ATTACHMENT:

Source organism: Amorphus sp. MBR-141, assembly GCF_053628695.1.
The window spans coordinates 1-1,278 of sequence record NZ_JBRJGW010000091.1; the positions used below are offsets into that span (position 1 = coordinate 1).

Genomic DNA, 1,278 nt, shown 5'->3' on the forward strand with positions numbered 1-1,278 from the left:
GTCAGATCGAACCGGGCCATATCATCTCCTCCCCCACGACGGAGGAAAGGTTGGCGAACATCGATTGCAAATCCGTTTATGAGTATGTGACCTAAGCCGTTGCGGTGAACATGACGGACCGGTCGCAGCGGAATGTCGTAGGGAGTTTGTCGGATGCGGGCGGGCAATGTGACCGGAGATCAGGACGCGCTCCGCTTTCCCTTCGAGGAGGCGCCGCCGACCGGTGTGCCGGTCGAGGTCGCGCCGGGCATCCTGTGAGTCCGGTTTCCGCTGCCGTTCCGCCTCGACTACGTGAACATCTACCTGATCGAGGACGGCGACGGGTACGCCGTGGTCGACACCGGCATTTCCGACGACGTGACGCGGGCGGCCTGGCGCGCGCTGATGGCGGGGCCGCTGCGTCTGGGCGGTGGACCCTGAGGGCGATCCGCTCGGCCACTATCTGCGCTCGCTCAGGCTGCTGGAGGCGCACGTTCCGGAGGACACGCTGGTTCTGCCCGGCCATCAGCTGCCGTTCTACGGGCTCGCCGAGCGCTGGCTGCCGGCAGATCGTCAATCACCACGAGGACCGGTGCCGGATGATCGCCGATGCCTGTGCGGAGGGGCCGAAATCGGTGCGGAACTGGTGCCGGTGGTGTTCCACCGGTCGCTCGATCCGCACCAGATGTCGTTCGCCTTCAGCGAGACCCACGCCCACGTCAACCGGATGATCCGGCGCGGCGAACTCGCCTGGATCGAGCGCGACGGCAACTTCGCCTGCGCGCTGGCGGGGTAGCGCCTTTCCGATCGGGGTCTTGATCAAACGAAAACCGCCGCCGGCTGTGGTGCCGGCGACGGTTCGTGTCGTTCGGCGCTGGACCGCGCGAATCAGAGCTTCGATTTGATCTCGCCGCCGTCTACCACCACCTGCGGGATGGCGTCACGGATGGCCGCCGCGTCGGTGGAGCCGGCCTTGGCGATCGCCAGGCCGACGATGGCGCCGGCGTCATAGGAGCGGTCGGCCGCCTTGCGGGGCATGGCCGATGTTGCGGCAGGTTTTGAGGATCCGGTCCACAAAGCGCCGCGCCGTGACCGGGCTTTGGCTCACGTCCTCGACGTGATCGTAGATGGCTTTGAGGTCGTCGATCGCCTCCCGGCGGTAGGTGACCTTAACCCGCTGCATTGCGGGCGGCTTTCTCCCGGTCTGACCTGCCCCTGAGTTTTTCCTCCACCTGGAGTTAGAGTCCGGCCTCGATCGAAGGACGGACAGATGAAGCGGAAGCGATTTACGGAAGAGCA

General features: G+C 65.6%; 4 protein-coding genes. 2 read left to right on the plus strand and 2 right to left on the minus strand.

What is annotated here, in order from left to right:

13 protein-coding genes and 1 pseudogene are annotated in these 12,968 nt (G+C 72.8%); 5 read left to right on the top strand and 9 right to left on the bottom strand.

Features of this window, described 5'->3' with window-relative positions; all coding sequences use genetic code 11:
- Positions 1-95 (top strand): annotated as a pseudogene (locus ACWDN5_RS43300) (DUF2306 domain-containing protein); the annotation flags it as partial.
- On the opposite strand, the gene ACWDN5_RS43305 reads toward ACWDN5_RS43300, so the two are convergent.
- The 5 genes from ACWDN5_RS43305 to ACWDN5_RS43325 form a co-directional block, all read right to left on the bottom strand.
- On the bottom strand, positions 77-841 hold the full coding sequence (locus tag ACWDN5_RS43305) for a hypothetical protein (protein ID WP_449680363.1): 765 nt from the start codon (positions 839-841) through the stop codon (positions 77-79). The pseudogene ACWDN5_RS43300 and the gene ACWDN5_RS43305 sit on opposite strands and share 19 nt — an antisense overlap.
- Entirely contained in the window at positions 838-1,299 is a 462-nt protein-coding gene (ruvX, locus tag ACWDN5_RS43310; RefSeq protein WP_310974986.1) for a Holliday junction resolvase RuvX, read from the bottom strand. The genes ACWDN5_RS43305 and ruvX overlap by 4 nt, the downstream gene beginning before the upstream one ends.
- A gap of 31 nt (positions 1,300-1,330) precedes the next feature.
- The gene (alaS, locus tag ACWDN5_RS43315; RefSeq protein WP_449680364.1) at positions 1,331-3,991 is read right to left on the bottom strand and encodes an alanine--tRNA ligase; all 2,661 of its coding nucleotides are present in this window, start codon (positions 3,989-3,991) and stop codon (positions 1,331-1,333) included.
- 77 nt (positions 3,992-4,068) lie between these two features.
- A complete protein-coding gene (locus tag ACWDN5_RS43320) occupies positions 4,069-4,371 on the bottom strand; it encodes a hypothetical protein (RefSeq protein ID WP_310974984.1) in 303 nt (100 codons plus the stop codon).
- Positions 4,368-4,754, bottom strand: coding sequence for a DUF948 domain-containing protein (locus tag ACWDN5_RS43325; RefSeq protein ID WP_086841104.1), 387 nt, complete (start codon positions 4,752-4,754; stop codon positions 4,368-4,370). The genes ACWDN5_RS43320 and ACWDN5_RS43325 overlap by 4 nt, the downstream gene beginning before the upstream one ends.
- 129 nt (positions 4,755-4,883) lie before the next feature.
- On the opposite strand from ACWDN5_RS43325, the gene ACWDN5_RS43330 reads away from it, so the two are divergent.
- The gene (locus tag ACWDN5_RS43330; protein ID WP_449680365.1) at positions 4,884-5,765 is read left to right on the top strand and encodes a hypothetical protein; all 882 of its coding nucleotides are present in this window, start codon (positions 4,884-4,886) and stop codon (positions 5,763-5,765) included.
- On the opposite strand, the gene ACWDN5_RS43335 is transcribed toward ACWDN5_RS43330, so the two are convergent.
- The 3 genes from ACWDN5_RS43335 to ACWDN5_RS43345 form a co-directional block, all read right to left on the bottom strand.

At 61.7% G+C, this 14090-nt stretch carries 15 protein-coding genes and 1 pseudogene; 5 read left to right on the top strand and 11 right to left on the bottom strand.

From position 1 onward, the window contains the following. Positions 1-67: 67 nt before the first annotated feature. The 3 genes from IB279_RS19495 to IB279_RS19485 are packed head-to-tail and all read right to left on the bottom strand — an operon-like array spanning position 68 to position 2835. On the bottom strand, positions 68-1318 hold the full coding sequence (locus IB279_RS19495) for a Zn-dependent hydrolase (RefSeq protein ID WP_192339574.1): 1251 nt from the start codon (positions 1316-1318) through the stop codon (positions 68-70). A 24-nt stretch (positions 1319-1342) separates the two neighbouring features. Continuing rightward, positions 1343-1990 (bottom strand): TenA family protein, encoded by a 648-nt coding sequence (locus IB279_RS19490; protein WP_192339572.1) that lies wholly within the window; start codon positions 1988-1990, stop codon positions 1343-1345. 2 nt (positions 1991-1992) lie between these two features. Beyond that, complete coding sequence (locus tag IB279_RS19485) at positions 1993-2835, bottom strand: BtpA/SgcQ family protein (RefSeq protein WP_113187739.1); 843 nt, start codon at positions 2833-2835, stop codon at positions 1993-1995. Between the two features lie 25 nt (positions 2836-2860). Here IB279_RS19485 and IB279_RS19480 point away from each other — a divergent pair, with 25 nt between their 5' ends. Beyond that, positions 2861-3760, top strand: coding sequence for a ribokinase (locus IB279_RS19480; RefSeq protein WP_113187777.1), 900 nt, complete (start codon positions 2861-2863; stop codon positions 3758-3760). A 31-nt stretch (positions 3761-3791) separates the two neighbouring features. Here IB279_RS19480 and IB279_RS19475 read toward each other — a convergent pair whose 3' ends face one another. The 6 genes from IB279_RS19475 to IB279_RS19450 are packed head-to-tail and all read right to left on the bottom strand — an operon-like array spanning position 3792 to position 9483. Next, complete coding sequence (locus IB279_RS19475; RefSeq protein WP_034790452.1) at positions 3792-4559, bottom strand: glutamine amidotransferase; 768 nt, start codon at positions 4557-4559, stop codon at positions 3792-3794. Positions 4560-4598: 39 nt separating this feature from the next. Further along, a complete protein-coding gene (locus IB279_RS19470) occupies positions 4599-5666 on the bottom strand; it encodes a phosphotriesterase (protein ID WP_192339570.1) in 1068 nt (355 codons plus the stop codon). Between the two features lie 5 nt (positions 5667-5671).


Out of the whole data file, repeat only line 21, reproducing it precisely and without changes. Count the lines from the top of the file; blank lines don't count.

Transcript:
- The gene (locus tag ACWDN5_RS43330; protein ID WP_449680365.1) at positions 4,884-5,765 is read left to right on the top strand and encodes a hypothetical protein; all 882 of its coding nucleotides are present in this window, start codon (positions 4,884-4,886) and stop codon (positions 5,763-5,765) included.